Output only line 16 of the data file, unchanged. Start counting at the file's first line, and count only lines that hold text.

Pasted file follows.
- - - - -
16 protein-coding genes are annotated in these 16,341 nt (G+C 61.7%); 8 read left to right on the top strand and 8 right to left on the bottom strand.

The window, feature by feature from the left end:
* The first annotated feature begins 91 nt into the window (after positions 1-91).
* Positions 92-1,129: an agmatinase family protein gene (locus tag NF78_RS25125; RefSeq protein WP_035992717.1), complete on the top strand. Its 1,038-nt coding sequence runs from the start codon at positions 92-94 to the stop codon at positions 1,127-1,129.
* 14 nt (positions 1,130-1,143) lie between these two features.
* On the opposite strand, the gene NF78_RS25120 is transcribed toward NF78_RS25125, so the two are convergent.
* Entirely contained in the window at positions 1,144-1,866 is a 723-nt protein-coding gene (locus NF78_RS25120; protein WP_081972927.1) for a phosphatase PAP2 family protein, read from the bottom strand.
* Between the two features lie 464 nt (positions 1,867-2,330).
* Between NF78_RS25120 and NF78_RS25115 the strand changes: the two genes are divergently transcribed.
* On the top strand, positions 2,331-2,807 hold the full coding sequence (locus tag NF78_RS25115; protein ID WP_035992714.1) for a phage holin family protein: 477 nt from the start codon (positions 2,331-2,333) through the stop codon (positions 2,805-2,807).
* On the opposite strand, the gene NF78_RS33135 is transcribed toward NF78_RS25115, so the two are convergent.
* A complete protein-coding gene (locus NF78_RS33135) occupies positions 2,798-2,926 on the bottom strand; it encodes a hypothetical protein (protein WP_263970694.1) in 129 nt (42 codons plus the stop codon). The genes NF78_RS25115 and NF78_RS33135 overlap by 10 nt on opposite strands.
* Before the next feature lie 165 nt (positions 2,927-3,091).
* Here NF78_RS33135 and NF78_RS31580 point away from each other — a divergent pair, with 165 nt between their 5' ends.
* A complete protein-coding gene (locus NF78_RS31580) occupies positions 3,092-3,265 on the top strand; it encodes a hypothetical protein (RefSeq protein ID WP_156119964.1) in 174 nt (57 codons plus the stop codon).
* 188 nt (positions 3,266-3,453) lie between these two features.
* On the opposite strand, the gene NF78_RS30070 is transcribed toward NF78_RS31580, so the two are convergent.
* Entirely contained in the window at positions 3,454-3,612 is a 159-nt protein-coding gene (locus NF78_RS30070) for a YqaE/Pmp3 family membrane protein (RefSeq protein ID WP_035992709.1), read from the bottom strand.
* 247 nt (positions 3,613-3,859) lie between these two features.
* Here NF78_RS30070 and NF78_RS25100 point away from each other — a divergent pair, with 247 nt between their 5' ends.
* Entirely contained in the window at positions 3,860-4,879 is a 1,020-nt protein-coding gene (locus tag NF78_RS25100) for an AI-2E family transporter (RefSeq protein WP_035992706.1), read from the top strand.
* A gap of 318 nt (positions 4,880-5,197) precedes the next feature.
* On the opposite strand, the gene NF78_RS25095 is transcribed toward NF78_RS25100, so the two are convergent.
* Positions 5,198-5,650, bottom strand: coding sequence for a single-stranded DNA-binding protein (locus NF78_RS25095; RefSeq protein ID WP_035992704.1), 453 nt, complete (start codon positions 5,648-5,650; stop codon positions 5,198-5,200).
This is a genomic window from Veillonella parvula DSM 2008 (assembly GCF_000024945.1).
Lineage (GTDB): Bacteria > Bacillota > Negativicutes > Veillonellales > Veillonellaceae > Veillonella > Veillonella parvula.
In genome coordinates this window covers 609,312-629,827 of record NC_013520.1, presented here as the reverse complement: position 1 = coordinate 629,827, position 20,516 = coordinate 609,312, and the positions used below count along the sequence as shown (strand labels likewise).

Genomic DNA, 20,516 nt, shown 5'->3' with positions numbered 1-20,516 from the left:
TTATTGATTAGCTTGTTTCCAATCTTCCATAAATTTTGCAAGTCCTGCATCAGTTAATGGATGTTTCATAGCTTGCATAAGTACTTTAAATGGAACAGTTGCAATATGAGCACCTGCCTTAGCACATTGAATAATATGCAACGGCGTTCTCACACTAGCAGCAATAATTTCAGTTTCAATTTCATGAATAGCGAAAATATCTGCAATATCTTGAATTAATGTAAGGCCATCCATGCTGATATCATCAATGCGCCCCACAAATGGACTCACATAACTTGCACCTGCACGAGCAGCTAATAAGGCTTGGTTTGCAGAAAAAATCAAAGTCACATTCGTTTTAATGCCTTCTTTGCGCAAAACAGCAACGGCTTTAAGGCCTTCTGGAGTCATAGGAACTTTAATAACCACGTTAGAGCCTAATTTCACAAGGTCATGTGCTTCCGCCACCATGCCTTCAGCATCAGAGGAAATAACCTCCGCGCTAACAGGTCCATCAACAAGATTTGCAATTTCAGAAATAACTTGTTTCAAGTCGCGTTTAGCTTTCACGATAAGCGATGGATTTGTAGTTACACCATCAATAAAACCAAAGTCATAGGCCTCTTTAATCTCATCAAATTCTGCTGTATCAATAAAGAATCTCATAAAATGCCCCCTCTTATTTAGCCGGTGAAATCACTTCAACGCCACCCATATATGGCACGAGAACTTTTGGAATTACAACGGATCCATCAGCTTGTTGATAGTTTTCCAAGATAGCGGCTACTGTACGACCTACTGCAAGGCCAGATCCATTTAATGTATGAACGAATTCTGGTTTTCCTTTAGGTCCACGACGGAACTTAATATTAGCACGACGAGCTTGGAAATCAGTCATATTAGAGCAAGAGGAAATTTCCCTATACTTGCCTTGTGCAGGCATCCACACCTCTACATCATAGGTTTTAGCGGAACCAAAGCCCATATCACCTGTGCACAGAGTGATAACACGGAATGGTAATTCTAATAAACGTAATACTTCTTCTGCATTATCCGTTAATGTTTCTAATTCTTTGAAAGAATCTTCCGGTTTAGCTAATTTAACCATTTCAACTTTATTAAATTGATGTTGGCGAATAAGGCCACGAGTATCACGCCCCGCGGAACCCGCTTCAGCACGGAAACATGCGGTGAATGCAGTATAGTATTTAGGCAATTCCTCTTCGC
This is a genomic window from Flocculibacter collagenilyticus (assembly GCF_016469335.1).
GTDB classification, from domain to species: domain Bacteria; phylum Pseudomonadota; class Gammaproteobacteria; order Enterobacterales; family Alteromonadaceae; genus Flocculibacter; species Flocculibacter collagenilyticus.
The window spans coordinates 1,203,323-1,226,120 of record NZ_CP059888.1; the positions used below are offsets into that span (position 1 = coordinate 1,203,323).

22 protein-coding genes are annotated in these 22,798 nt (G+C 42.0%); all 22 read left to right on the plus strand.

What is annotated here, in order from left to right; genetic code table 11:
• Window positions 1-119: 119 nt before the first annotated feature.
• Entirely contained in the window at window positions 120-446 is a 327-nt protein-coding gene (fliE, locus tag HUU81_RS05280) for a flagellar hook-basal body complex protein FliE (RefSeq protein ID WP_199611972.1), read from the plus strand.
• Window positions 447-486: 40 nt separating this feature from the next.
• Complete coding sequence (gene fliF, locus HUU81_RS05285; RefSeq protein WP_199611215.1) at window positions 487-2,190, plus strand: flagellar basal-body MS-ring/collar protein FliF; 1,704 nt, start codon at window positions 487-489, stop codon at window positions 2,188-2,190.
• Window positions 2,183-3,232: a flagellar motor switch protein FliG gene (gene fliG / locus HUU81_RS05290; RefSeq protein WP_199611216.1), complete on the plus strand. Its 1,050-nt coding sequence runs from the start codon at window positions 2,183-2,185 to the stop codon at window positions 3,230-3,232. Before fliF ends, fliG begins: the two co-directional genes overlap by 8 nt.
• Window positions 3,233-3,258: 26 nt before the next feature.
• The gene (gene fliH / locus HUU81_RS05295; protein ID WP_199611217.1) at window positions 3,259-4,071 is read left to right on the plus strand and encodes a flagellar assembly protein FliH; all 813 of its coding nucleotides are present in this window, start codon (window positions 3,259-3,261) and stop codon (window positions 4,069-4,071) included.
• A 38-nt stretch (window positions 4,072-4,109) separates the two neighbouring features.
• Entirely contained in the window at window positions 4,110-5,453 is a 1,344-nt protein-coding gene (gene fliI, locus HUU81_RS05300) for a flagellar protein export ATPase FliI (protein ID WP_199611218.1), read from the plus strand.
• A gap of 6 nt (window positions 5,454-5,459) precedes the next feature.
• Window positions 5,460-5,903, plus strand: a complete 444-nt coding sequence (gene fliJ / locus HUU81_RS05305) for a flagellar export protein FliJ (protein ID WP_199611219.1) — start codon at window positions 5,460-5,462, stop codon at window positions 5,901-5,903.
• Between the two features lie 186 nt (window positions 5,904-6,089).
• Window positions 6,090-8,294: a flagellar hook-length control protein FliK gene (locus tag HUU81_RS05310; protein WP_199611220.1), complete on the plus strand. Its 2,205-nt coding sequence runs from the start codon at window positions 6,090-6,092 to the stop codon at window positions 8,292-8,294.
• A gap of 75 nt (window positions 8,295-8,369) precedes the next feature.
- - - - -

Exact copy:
* 188 nt (positions 3,266-3,453) lie between these two features.